• Nurses, nurse assistants, medical technicians and any other persons who directly provide diagnostic services, preventive services, treatment services or other services that are integrated with and necessary to the provision of patient care;
  • Employees performing services described above under the supervision, order or direction of, or providing direct assistance to, a person described above;
  • Employees who may not directly interact with patients and/or might not report to another healthcare provider, but nonetheless provide services integrated with and necessary to the provision of patient care (g., a laboratory technician who processes test results to support diagnosis);
  • Employees who perform diagnostic services like taking or processing samples, performing or assisting in the performance of X-rays or other diagnostic tests or procedures, and interpreting test or procedure results;
  • Employees who perform preventive services like screenings, check-ups, counseling to prevent illnesses, disease or other health problems;
  • Employees who provide treatment services like surgery or other invasive or physical interventions, administering or providing prescribed medication and providing or assisting in breathing treatments; and
  • Employees who provide other services integrated with and necessary to diagnostic, preventive or treatment services which if not provided would adversely impact patient care, such as bathing, dressing, hand feeding, taking vital signs, setting up medical equipment or procedures and transporting patients and samples.

The guidance clarifies that employees such as IT professionals, building maintenance staff, human resources personnel, cooks, food services workers, records managers, consultants, and billers do not fall into the definition just because the employer provides health care services or because the employee provides a service affecting the provision of health care services.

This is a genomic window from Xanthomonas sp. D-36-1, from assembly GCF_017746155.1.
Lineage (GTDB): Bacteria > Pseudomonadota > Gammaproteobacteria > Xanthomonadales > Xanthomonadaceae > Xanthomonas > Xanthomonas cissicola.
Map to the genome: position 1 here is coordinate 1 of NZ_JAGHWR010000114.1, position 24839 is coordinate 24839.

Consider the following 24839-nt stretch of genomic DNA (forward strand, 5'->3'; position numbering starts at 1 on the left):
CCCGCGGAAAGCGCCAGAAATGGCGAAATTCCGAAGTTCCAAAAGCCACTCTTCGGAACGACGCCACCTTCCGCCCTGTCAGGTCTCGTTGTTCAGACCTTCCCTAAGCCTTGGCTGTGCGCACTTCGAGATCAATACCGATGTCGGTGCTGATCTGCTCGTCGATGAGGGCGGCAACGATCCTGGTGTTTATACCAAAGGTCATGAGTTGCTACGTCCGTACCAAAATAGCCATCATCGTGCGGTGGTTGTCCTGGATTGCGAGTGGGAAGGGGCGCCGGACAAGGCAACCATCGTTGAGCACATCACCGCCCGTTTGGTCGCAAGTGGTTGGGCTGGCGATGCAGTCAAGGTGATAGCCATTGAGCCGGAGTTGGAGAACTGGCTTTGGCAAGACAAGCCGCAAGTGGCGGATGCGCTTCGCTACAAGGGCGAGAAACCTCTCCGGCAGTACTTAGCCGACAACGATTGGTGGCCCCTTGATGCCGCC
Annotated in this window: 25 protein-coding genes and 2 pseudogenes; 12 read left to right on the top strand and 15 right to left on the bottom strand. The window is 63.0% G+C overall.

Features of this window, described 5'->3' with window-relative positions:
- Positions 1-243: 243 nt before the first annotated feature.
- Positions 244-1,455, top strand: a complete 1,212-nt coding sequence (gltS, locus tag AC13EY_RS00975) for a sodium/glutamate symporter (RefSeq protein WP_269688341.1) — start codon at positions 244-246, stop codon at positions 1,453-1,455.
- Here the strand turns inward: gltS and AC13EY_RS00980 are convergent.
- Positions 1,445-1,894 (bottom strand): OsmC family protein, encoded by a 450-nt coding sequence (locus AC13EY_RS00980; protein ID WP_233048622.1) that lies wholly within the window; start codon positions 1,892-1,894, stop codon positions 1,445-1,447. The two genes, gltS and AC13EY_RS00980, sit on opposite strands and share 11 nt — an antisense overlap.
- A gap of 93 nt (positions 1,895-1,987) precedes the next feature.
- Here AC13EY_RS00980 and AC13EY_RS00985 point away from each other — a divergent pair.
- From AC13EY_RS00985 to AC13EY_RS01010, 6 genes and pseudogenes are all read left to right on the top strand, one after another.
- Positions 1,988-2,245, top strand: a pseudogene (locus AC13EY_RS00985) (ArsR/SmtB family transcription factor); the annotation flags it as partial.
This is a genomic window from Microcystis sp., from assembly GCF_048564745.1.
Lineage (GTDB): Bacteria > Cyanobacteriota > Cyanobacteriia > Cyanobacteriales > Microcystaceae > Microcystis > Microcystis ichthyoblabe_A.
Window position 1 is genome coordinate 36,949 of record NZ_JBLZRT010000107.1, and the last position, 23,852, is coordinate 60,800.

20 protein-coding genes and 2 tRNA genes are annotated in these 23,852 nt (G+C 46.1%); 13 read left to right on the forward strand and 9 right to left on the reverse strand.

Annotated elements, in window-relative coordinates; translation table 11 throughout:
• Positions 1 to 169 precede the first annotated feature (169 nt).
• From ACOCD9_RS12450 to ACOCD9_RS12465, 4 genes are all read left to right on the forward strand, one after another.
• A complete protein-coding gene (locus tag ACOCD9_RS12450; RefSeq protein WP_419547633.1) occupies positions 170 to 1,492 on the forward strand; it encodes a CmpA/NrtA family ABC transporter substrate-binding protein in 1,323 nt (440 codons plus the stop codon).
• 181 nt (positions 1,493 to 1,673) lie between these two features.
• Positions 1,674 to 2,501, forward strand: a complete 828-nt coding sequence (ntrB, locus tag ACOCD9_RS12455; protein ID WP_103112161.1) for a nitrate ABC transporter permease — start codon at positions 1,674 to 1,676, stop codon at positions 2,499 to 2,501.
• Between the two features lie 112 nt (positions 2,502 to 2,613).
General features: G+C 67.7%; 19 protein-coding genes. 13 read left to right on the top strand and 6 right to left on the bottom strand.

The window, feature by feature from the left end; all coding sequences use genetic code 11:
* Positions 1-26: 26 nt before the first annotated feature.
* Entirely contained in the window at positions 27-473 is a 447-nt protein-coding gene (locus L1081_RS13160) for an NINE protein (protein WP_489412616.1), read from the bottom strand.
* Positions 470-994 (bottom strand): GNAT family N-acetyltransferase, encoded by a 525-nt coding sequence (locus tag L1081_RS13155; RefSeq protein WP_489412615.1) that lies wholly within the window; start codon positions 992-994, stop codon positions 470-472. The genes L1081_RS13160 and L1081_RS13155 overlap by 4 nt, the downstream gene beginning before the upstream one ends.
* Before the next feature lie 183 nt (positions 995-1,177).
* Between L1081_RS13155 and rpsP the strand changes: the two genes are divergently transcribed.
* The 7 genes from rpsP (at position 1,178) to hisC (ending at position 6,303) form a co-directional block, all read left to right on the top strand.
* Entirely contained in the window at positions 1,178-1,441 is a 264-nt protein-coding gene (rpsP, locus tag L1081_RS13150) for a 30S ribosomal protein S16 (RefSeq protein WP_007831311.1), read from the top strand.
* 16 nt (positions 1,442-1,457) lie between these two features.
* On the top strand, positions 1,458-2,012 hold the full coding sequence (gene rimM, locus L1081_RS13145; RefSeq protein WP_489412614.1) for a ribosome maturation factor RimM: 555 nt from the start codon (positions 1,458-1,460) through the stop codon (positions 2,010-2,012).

The revised definition significantly reduces the number of employees who can be considered “health care providers” and are, therefore, exempted from leave as compared to the DOL’s previous broad definition. It also causes significant confusion, particularly for home health care services, because an employer is left to interpret whether home caregivers “provide services integrated with and necessary to the provision of patient care” or are providing “other services integrated with and necessary to diagnostic, preventive or treatment services which if not provided would adversely impact patient care.”

Based upon this narrowed definition, companies who employee health care employees should review their current FFCRA-excluded employee population and consult with legal counsel as to whether FFCRA leave should be provided prospectively and/or currently to employee health care providers previously excluded under the DOL’s initial definition. Notably, the DOL encourages employers to “be judicious when using this definition to exempt health care providers from the provisions of the FFCRA” in order to minimize the spread of COVID-19. Employers can establish criteria for how they will utilize discretion in providing leave.  For example, an employer may decide to exempt health care providers from leave for caring for a family member, but choose to provide them paid sick leave in the case of their own COVID-19 illness.